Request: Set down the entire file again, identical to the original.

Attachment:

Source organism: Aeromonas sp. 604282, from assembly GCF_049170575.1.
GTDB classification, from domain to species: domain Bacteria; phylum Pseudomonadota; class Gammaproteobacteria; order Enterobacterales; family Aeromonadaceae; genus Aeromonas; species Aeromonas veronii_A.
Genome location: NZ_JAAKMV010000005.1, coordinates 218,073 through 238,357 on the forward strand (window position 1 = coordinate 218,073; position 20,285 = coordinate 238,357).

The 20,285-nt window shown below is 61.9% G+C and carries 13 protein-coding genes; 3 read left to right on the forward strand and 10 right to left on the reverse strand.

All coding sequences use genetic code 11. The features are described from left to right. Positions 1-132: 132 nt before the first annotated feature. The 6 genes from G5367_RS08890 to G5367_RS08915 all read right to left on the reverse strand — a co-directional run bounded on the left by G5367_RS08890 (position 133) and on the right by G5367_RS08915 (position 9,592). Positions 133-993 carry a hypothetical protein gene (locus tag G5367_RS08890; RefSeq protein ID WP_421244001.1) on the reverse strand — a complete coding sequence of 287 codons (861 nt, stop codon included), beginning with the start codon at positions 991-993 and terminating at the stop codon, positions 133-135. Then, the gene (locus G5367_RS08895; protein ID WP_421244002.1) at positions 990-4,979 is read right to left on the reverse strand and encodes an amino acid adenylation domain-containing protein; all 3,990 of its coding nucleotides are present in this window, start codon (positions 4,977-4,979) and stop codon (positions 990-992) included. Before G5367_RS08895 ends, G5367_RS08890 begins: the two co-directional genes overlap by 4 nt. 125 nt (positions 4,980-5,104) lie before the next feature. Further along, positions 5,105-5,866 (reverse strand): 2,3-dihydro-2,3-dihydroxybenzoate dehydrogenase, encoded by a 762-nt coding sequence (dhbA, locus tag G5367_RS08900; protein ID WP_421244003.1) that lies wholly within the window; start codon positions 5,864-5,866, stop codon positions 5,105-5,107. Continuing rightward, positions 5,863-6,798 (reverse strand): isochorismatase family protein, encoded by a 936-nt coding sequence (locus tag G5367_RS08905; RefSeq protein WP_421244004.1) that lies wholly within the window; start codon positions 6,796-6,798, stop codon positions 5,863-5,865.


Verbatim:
Source organism: Aeromonas sp. 604282, from assembly GCF_049170575.1.
GTDB classification, from domain to species: domain Bacteria; phylum Pseudomonadota; class Gammaproteobacteria; order Enterobacterales; family Aeromonadaceae; genus Aeromonas; species Aeromonas veronii_A.
Genome location: NZ_JAAKMV010000005.1, coordinates 218,073 through 238,357 on the forward strand (window position 1 = coordinate 218,073; position 20,285 = coordinate 238,357).

The 20,285-nt window shown below is 61.9% G+C and carries 13 protein-coding genes; 3 read left to right on the forward strand and 10 right to left on the reverse strand.

All coding sequences use genetic code 11. The features are described from left to right. Positions 1-132: 132 nt before the first annotated feature. The 6 genes from G5367_RS08890 to G5367_RS08915 all read right to left on the reverse strand — a co-directional run bounded on the left by G5367_RS08890 (position 133) and on the right by G5367_RS08915 (position 9,592). Positions 133-993 carry a hypothetical protein gene (locus tag G5367_RS08890; RefSeq protein ID WP_421244001.1) on the reverse strand — a complete coding sequence of 287 codons (861 nt, stop codon included), beginning with the start codon at positions 991-993 and terminating at the stop codon, positions 133-135. Then, the gene (locus G5367_RS08895; protein ID WP_421244002.1) at positions 990-4,979 is read right to left on the reverse strand and encodes an amino acid adenylation domain-containing protein; all 3,990 of its coding nucleotides are present in this window, start codon (positions 4,977-4,979) and stop codon (positions 990-992) included. Before G5367_RS08895 ends, G5367_RS08890 begins: the two co-directional genes overlap by 4 nt. 125 nt (positions 4,980-5,104) lie before the next feature. Further along, positions 5,105-5,866 (reverse strand): 2,3-dihydro-2,3-dihydroxybenzoate dehydrogenase, encoded by a 762-nt coding sequence (dhbA, locus tag G5367_RS08900; protein ID WP_421244003.1) that lies wholly within the window; start codon positions 5,864-5,866, stop codon positions 5,105-5,107. Continuing rightward, positions 5,863-6,798 (reverse strand): isochorismatase family protein, encoded by a 936-nt coding sequence (locus tag G5367_RS08905; RefSeq protein WP_421244004.1) that lies wholly within the window; start codon positions 6,796-6,798, stop codon positions 5,863-5,865.